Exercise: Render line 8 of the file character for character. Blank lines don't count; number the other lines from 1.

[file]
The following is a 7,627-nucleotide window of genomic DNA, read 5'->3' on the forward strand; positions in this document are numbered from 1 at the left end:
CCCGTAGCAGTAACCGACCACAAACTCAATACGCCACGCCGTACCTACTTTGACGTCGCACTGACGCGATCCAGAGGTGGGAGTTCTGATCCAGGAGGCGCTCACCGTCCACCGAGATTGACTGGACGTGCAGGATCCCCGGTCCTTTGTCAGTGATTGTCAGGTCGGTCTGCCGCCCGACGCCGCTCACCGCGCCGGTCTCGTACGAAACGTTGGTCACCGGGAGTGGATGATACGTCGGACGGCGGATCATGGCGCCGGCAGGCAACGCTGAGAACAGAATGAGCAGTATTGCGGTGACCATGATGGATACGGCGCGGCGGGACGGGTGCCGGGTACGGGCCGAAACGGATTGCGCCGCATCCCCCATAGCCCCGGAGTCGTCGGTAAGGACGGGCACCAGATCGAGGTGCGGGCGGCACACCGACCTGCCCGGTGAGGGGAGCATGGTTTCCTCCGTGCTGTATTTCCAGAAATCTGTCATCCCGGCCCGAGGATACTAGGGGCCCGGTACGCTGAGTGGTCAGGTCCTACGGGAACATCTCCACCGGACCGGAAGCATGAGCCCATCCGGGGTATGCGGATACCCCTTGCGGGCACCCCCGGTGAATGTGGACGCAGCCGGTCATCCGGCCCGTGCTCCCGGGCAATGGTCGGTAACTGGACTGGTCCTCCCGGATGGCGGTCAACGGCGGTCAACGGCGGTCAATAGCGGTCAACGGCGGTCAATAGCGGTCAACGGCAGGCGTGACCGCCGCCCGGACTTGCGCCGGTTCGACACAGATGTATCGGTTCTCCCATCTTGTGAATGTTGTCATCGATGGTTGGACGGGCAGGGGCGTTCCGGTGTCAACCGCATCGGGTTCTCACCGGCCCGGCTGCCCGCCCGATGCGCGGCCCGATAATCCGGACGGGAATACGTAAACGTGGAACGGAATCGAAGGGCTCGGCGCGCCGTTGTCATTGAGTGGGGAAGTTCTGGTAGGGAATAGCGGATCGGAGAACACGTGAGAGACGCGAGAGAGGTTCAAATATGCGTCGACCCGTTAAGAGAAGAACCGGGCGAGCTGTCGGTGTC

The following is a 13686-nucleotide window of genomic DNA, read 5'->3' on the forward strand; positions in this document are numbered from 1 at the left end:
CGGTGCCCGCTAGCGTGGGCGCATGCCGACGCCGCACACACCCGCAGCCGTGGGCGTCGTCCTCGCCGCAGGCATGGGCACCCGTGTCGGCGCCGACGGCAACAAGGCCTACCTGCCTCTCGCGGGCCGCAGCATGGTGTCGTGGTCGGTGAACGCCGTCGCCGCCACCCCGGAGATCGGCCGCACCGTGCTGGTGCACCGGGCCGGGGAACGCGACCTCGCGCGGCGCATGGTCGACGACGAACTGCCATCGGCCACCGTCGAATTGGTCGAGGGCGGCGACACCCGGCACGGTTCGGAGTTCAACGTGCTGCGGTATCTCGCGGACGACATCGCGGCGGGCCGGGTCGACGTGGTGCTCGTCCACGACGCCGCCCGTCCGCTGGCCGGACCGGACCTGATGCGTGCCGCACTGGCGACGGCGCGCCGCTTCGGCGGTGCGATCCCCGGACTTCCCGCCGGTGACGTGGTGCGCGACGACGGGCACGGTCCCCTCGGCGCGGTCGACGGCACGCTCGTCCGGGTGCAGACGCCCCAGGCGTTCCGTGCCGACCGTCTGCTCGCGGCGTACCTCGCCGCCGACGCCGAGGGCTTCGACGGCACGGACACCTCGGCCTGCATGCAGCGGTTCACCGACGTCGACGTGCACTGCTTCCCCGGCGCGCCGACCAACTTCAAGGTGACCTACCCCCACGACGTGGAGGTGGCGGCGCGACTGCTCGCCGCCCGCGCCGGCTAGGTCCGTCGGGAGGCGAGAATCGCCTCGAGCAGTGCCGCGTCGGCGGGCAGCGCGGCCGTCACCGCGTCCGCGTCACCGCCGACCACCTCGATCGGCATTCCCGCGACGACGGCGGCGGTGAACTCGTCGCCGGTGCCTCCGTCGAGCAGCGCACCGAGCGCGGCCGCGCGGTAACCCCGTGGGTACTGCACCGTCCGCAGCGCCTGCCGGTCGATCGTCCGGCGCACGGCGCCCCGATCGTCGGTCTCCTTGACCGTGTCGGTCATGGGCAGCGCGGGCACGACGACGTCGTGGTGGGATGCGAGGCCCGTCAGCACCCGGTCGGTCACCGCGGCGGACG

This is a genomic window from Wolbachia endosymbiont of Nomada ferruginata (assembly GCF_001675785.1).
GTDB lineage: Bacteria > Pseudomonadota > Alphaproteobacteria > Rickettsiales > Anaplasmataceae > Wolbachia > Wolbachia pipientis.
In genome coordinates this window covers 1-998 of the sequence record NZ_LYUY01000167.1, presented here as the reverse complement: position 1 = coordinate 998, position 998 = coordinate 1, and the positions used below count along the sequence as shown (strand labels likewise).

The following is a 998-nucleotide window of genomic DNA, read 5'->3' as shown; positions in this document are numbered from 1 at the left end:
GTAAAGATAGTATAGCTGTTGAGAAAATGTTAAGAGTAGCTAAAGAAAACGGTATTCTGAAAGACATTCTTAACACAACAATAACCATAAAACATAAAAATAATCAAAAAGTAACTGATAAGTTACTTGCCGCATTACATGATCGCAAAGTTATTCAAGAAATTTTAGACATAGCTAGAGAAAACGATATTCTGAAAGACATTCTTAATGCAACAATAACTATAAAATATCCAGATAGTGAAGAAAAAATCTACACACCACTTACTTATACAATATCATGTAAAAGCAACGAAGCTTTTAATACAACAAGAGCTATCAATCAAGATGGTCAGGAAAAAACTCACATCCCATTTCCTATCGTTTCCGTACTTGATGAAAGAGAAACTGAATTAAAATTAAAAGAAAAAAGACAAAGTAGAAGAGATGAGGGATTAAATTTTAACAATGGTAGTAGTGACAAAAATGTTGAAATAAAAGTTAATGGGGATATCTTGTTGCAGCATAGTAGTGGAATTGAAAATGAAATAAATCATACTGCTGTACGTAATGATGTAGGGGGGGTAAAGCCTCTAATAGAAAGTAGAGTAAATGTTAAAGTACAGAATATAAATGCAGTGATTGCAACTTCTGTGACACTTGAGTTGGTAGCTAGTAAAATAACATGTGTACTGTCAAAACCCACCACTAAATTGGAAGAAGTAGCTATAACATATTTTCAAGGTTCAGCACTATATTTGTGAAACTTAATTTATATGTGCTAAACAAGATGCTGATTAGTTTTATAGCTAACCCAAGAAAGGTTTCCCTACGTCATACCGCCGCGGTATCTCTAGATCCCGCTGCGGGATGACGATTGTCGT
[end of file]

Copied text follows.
The following is a 998-nucleotide window of genomic DNA, read 5'->3' as shown; positions in this document are numbered from 1 at the left end: